Curling claims that she wants to depose Moonves and Holt "about their own conduct, which constitutes sexual harassment and creates a hostile working environment." She asserts that these executives created "a widespread policy of sexual favoritism that is set from the top at CBS." Curling claims that the deposition is relevant to her case for a hostile work environment under Miller v. Department of Corrections (2005) 36 Cal.4th 446 (Miller). The Miller court concluded that widespread sexual favoritism can support a claim for sexual harassment based on a hostile work environment provided that the favoritism is "severe or pervasive enough to alter [the plaintiff's] working conditions and create a hostile working environment." (Id. at p. 466.) In Miller, a prison warden engaged in relationships with multiple employees, fondled one paramour in front of plaintiffs, and promoted his lovers over plaintiffs despite the plaintiffs' superior experience. (Id. at pp. 452-459.) The Miller court concluded that the plaintiffs had presented sufficient evidence of widespread sexual favoritism and its resultant impact on the work environment to survive a summary judgment motion. (Id. at p. 466.)
Miller, supra, 30 Cal.4th 446, may authorize the sort of case that Curling wants to present, but it does not suggest that the trial court abused its discretion in imposing the protective order for Moonves and Holt on the facts of this case. Curling made no showing in the trial court that Moonves's or Holt's alleged relationships affected her working environment. Curling claimed in her points and authorities in opposition to the protective order motion that an unwritten rule existed at CBS that women only advanced professionally if they dated executives, but she offered no citations to a declaration or other evidence to support that assertion. In light of the absence of any showing that the conduct of these executives impacted Curling's work environment, the trial court did not abuse its discretion by granting the protective order.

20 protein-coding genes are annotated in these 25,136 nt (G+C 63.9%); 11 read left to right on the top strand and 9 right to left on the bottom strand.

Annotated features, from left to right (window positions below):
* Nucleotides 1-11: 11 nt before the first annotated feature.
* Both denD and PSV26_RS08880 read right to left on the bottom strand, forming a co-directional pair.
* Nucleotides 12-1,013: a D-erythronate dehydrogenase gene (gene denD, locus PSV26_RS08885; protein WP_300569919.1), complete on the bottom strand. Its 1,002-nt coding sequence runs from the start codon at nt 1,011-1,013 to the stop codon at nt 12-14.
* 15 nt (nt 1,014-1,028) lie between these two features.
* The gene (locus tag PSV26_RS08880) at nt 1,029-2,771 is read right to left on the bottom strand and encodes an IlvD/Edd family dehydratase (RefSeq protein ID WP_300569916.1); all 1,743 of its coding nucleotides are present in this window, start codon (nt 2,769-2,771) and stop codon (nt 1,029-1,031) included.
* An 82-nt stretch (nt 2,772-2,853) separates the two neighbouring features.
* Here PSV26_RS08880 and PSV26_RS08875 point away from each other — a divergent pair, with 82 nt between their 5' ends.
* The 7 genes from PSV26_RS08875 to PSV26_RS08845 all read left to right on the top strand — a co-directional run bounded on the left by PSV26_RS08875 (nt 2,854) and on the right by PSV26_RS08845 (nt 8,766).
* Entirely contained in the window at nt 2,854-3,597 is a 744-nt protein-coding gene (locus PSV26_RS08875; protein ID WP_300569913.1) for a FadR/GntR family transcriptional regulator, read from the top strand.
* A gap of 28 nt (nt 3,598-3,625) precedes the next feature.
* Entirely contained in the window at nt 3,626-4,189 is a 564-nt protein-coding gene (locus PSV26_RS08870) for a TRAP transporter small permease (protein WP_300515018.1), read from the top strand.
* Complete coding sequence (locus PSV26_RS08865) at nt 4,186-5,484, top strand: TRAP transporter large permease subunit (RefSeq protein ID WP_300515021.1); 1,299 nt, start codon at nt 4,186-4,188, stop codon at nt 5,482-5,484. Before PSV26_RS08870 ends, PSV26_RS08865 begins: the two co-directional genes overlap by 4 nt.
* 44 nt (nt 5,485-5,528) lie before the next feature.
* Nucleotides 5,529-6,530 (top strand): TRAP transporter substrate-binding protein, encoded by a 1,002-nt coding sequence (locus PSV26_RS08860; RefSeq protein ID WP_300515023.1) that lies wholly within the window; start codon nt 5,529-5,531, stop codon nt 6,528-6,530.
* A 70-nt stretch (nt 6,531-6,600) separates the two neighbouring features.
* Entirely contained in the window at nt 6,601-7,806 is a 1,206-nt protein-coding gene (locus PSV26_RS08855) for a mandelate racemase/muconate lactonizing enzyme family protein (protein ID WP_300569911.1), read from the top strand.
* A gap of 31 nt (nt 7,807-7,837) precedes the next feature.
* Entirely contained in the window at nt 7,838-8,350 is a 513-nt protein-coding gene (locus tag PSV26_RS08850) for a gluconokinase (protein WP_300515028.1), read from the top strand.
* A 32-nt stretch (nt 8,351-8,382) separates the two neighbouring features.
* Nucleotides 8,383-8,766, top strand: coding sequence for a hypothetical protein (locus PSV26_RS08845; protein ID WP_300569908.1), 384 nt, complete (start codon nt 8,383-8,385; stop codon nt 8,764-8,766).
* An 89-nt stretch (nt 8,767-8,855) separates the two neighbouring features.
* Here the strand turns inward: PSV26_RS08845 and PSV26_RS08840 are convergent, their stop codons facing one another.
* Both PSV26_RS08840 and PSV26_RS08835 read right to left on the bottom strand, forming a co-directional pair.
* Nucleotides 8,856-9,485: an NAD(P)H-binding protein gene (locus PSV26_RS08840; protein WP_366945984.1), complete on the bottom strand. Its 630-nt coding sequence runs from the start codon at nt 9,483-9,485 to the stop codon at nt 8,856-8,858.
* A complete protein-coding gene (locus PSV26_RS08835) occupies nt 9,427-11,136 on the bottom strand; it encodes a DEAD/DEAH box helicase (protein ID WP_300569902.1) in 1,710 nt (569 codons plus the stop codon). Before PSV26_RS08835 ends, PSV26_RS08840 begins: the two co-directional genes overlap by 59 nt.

III. Unclean Hands
Curling's final argument is that the "defendants," which from context obviously means CBS, but may also include Barker, acted with unclean hands. She alleges that (1) during the window in which discovery was reopened, CBS frustrated her attempts at discovery; (2) CBS's counsel lied to the court at the hearing on Curling's second request for a continuance when she represented that CBS had previously disclosed the names of all the employees that Curling now wanted to depose; and (3) Curling was denied sufficient time to review and correct her deposition transcript.
Curling has failed to provide any evidentiary support for her first two contentions, and supports only a single assertion with respect to her final claim. We disregard factual statements that are unsupported by references to the record. (McOwen v. Grossman (2007) 153 Cal.App.4th 937, 947.) Curling provides only one citation to the record for each of her first two claims in this portion of the brief—and those two citations are to pages of her amended memorandum of points and authorities in opposition to CBS's motion for summary judgment. Arguments of counsel in briefs are not evidence. (In re Zeth S. (2003) 31 Cal.4th 396, 414, fn. 11; Guthrey v. State of California (1998) 63 Cal.App.4th 1108, 1115 [citation to points and authorities "obviously is not to admissible evidence in the record"].) Only one factual sentence in this section of the argument is properly supported by reference to evidence in the record: the assertion that Curling objected to the use of her deposition at summary judgment.